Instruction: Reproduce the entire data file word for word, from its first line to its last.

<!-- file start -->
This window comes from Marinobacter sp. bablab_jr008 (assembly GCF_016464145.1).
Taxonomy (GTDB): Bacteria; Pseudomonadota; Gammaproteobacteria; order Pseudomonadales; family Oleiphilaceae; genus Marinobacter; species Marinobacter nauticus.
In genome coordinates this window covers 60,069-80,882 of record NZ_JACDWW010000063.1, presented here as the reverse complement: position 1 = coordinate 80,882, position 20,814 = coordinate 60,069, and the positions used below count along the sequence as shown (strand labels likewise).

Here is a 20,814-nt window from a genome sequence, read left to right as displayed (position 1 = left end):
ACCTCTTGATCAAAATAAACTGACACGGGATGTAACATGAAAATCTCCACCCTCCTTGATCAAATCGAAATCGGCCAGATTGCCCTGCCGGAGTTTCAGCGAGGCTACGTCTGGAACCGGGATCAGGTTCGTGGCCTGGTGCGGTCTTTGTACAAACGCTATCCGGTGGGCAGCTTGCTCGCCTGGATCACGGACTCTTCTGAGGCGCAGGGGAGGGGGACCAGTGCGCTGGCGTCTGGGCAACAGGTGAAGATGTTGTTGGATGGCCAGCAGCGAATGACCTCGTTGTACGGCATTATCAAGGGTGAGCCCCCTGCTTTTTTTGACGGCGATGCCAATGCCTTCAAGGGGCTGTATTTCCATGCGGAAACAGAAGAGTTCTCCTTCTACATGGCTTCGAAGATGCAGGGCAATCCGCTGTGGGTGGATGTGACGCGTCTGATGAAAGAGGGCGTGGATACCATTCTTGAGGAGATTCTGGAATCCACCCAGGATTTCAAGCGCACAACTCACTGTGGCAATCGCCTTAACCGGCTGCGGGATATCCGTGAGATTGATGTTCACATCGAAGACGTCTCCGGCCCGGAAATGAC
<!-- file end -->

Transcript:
This window comes from Marinobacter sp. bablab_jr008 (assembly GCF_016464145.1).
Taxonomy (GTDB): Bacteria; Pseudomonadota; Gammaproteobacteria; order Pseudomonadales; family Oleiphilaceae; genus Marinobacter; species Marinobacter nauticus.
In genome coordinates this window covers 60,069-80,882 of record NZ_JACDWW010000063.1, presented here as the reverse complement: position 1 = coordinate 80,882, position 20,814 = coordinate 60,069, and the positions used below count along the sequence as shown (strand labels likewise).

Here is a 20,814-nt window from a genome sequence, read left to right as displayed (position 1 = left end):
ACCTCTTGATCAAAATAAACTGACACGGGATGTAACATGAAAATCTCCACCCTCCTTGATCAAATCGAAATCGGCCAGATTGCCCTGCCGGAGTTTCAGCGAGGCTACGTCTGGAACCGGGATCAGGTTCGTGGCCTGGTGCGGTCTTTGTACAAACGCTATCCGGTGGGCAGCTTGCTCGCCTGGATCACGGACTCTTCTGAGGCGCAGGGGAGGGGGACCAGTGCGCTGGCGTCTGGGCAACAGGTGAAGATGTTGTTGGATGGCCAGCAGCGAATGACCTCGTTGTACGGCATTATCAAGGGTGAGCCCCCTGCTTTTTTTGACGGCGATGCCAATGCCTTCAAGGGGCTGTATTTCCATGCGGAAACAGAAGAGTTCTCCTTCTACATGGCTTCGAAGATGCAGGGCAATCCGCTGTGGGTGGATGTGACGCGTCTGATGAAAGAGGGCGTGGATACCATTCTTGAGGAGATTCTGGAATCCACCCAGGATTTCAAGCGCACAACTCACTGTGGCAATCGCCTTAACCGGCTGCGGGATATCCGTGAGATTGATGTTCACATCGAAGACGTCTCCGGCCCGGAAATGAC